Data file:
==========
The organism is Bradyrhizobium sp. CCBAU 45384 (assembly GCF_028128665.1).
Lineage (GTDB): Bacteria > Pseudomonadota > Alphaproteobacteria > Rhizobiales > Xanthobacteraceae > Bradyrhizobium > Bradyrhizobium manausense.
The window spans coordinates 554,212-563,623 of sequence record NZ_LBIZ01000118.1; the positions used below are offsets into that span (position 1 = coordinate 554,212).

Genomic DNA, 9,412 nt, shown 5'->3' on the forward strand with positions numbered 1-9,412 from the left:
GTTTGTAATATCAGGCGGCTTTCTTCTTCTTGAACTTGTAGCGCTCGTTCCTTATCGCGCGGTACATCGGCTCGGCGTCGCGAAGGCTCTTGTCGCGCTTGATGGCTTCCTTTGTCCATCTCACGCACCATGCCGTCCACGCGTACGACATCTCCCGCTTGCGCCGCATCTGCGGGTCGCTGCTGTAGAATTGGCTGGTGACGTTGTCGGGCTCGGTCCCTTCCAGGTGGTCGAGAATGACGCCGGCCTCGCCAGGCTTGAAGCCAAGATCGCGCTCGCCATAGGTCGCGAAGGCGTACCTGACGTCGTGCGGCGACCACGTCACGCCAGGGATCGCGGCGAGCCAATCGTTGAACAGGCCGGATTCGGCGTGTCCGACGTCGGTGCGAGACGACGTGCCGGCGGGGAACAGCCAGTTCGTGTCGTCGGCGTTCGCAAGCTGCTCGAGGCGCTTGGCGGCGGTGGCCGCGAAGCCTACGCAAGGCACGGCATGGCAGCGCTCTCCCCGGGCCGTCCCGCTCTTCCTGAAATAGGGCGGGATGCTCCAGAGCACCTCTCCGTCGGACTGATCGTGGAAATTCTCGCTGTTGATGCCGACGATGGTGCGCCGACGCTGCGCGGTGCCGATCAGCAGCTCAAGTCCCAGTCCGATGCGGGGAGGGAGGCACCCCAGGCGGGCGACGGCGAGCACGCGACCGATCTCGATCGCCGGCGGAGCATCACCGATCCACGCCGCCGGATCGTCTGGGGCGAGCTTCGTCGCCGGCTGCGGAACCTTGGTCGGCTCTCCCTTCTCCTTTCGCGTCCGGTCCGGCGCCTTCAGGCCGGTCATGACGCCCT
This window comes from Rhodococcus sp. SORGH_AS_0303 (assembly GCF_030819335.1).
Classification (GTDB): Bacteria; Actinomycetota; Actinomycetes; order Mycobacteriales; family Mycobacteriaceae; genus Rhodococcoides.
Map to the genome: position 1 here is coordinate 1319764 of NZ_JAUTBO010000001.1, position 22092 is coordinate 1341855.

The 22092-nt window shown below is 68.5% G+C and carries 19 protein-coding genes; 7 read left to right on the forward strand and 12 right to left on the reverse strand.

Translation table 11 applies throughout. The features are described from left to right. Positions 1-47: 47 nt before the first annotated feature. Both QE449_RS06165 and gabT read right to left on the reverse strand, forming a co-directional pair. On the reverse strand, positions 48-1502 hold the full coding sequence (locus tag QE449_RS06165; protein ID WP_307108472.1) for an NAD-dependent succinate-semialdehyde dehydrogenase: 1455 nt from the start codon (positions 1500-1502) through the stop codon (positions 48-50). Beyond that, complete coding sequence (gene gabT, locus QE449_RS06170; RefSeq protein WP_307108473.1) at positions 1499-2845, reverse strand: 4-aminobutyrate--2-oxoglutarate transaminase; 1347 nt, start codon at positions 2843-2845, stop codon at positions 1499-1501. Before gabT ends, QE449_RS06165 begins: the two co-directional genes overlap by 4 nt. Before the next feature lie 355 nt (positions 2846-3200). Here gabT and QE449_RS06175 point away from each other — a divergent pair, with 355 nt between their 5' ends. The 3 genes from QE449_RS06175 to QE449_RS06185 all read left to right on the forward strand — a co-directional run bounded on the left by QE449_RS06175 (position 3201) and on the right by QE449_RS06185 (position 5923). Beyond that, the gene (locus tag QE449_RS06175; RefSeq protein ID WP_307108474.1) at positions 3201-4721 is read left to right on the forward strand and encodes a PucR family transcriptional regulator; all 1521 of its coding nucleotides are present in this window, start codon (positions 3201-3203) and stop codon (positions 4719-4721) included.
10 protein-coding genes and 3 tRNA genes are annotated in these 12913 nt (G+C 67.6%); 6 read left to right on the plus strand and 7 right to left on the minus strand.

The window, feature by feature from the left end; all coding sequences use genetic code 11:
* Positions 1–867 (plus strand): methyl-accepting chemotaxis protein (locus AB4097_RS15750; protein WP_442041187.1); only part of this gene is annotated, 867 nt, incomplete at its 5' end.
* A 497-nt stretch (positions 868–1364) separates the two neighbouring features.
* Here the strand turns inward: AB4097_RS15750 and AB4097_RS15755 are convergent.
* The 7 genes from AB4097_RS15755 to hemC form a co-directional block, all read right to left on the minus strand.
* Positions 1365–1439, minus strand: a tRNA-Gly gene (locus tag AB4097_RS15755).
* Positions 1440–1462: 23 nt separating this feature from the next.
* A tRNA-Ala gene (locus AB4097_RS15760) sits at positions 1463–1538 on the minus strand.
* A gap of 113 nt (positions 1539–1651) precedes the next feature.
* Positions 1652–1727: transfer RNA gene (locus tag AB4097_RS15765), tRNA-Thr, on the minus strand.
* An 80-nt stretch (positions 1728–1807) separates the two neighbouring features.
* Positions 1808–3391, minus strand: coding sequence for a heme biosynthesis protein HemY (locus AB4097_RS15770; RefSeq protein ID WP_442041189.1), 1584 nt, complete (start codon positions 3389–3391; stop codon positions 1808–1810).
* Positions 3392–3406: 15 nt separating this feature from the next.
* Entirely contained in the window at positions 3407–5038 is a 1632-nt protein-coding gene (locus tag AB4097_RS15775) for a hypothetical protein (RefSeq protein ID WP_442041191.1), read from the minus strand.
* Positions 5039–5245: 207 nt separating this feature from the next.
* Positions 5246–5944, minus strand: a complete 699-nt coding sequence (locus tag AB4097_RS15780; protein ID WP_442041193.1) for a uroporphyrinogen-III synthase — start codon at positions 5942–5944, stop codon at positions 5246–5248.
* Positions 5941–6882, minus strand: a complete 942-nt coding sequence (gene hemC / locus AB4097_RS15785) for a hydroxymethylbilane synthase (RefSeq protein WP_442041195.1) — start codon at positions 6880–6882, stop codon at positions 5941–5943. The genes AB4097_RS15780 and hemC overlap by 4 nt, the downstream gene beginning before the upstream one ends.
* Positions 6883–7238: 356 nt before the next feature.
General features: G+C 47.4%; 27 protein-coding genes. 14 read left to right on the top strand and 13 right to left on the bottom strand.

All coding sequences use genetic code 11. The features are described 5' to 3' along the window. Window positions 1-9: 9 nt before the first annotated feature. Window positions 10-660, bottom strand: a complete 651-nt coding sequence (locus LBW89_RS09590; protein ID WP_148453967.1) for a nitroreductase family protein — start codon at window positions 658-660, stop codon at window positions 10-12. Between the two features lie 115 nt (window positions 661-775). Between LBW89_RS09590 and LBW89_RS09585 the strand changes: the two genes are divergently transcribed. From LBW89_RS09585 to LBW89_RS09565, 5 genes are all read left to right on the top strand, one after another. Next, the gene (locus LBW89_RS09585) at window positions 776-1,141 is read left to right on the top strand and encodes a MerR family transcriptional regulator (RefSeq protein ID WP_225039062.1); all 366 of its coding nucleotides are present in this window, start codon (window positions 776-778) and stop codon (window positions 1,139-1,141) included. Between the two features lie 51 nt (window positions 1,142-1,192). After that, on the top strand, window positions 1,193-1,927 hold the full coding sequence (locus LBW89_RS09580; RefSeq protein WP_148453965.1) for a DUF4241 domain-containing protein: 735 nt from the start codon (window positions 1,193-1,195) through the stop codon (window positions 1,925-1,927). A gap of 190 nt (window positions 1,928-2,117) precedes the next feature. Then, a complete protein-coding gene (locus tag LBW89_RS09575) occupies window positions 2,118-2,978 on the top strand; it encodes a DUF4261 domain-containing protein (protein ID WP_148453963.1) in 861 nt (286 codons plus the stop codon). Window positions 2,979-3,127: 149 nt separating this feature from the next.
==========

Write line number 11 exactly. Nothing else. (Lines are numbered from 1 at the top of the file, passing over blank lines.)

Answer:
10 protein-coding genes and 3 tRNA genes are annotated in these 12913 nt (G+C 67.6%); 6 read left to right on the plus strand and 7 right to left on the minus strand.